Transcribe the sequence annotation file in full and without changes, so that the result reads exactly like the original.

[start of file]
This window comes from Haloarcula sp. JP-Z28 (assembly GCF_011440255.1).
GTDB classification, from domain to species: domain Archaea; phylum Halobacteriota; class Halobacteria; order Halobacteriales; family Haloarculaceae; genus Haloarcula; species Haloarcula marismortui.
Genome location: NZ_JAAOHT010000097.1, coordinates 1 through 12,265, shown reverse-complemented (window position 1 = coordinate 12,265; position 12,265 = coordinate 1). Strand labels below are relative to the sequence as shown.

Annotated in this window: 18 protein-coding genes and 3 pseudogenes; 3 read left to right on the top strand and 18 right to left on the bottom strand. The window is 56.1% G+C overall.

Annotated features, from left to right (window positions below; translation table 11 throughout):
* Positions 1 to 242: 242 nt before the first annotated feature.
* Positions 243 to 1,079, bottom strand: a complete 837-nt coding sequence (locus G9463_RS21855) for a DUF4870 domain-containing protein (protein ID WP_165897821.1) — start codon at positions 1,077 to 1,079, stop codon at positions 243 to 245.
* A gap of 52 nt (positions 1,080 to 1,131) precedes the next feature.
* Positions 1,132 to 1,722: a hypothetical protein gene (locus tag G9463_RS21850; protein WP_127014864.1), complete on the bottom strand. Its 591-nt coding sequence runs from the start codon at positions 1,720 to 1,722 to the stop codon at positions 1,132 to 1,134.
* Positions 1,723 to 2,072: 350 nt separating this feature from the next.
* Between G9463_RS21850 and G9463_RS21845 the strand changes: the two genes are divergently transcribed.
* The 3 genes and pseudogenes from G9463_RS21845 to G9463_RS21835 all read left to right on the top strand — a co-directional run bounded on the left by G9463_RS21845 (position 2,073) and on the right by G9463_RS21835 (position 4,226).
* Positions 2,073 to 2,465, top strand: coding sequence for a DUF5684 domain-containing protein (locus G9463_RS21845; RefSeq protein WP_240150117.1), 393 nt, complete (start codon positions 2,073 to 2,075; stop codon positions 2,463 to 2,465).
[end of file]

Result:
This window comes from Haloarcula sp. JP-Z28 (assembly GCF_011440255.1).
GTDB classification, from domain to species: domain Archaea; phylum Halobacteriota; class Halobacteria; order Halobacteriales; family Haloarculaceae; genus Haloarcula; species Haloarcula marismortui.
Genome location: NZ_JAAOHT010000097.1, coordinates 1 through 12,265, shown reverse-complemented (window position 1 = coordinate 12,265; position 12,265 = coordinate 1). Strand labels below are relative to the sequence as shown.

Annotated in this window: 18 protein-coding genes and 3 pseudogenes; 3 read left to right on the top strand and 18 right to left on the bottom strand. The window is 56.1% G+C overall.

Annotated features, from left to right (window positions below; translation table 11 throughout):
* Positions 1 to 242: 242 nt before the first annotated feature.
* Positions 243 to 1,079, bottom strand: a complete 837-nt coding sequence (locus G9463_RS21855) for a DUF4870 domain-containing protein (protein ID WP_165897821.1) — start codon at positions 1,077 to 1,079, stop codon at positions 243 to 245.
* A gap of 52 nt (positions 1,080 to 1,131) precedes the next feature.
* Positions 1,132 to 1,722: a hypothetical protein gene (locus tag G9463_RS21850; protein WP_127014864.1), complete on the bottom strand. Its 591-nt coding sequence runs from the start codon at positions 1,720 to 1,722 to the stop codon at positions 1,132 to 1,134.
* Positions 1,723 to 2,072: 350 nt separating this feature from the next.
* Between G9463_RS21850 and G9463_RS21845 the strand changes: the two genes are divergently transcribed.
* The 3 genes and pseudogenes from G9463_RS21845 to G9463_RS21835 all read left to right on the top strand — a co-directional run bounded on the left by G9463_RS21845 (position 2,073) and on the right by G9463_RS21835 (position 4,226).
* Positions 2,073 to 2,465, top strand: coding sequence for a DUF5684 domain-containing protein (locus G9463_RS21845; RefSeq protein WP_240150117.1), 393 nt, complete (start codon positions 2,073 to 2,075; stop codon positions 2,463 to 2,465).